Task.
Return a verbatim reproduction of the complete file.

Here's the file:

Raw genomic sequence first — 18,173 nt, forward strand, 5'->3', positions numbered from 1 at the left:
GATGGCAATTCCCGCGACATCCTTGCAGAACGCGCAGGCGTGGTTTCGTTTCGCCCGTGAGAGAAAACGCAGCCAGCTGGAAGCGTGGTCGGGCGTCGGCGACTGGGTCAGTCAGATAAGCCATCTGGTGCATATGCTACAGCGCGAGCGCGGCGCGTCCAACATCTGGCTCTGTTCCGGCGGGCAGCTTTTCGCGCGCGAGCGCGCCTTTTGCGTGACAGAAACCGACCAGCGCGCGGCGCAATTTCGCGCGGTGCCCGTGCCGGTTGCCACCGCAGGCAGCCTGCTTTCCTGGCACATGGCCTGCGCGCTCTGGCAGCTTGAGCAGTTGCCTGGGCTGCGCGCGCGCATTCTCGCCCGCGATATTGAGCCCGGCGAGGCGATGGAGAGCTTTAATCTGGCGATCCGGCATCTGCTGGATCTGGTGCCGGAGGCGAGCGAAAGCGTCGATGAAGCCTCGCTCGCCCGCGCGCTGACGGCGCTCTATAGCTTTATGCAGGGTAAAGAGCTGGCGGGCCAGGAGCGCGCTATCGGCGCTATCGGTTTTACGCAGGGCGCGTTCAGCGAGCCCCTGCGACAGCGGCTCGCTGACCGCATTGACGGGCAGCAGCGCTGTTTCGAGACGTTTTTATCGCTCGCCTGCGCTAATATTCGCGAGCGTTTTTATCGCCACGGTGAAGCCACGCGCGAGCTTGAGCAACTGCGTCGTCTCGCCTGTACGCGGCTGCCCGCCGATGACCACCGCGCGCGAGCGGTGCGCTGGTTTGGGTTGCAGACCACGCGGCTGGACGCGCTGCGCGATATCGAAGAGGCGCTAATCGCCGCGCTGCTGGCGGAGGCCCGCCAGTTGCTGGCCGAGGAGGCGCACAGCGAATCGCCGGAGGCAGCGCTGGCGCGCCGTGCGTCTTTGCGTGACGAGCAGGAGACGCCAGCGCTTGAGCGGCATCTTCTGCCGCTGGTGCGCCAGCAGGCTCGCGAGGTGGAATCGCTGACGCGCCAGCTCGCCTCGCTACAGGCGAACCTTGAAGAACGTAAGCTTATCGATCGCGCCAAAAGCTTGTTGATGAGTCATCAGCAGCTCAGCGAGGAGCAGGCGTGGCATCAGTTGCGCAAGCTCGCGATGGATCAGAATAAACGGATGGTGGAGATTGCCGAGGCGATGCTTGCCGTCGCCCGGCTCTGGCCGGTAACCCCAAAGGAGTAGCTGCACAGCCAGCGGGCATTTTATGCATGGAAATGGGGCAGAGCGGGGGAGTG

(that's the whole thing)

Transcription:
Raw genomic sequence first — 18,173 nt, forward strand, 5'->3', positions numbered from 1 at the left:
GATGGCAATTCCCGCGACATCCTTGCAGAACGCGCAGGCGTGGTTTCGTTTCGCCCGTGAGAGAAAACGCAGCCAGCTGGAAGCGTGGTCGGGCGTCGGCGACTGGGTCAGTCAGATAAGCCATCTGGTGCATATGCTACAGCGCGAGCGCGGCGCGTCCAACATCTGGCTCTGTTCCGGCGGGCAGCTTTTCGCGCGCGAGCGCGCCTTTTGCGTGACAGAAACCGACCAGCGCGCGGCGCAATTTCGCGCGGTGCCCGTGCCGGTTGCCACCGCAGGCAGCCTGCTTTCCTGGCACATGGCCTGCGCGCTCTGGCAGCTTGAGCAGTTGCCTGGGCTGCGCGCGCGCATTCTCGCCCGCGATATTGAGCCCGGCGAGGCGATGGAGAGCTTTAATCTGGCGATCCGGCATCTGCTGGATCTGGTGCCGGAGGCGAGCGAAAGCGTCGATGAAGCCTCGCTCGCCCGCGCGCTGACGGCGCTCTATAGCTTTATGCAGGGTAAAGAGCTGGCGGGCCAGGAGCGCGCTATCGGCGCTATCGGTTTTACGCAGGGCGCGTTCAGCGAGCCCCTGCGACAGCGGCTCGCTGACCGCATTGACGGGCAGCAGCGCTGTTTCGAGACGTTTTTATCGCTCGCCTGCGCTAATATTCGCGAGCGTTTTTATCGCCACGGTGAAGCCACGCGCGAGCTTGAGCAACTGCGTCGTCTCGCCTGTACGCGGCTGCCCGCCGATGACCACCGCGCGCGAGCGGTGCGCTGGTTTGGGTTGCAGACCACGCGGCTGGACGCGCTGCGCGATATCGAAGAGGCGCTAATCGCCGCGCTGCTGGCGGAGGCCCGCCAGTTGCTGGCCGAGGAGGCGCACAGCGAATCGCCGGAGGCAGCGCTGGCGCGCCGTGCGTCTTTGCGTGACGAGCAGGAGACGCCAGCGCTTGAGCGGCATCTTCTGCCGCTGGTGCGCCAGCAGGCTCGCGAGGTGGAATCGCTGACGCGCCAGCTCGCCTCGCTACAGGCGAACCTTGAAGAACGTAAGCTTATCGATCGCGCCAAAAGCTTGTTGATGAGTCATCAGCAGCTCAGCGAGGAGCAGGCGTGGCATCAGTTGCGCAAGCTCGCGATGGATCAGAATAAACGGATGGTGGAGATTGCCGAGGCGATGCTTGCCGTCGCCCGGCTCTGGCCGGTAACCCCAAAGGAGTAGCTGCACAGCCAGCGGGCATTTTATGCATGGAAATGGGGCAGAGCGGGGGAGTG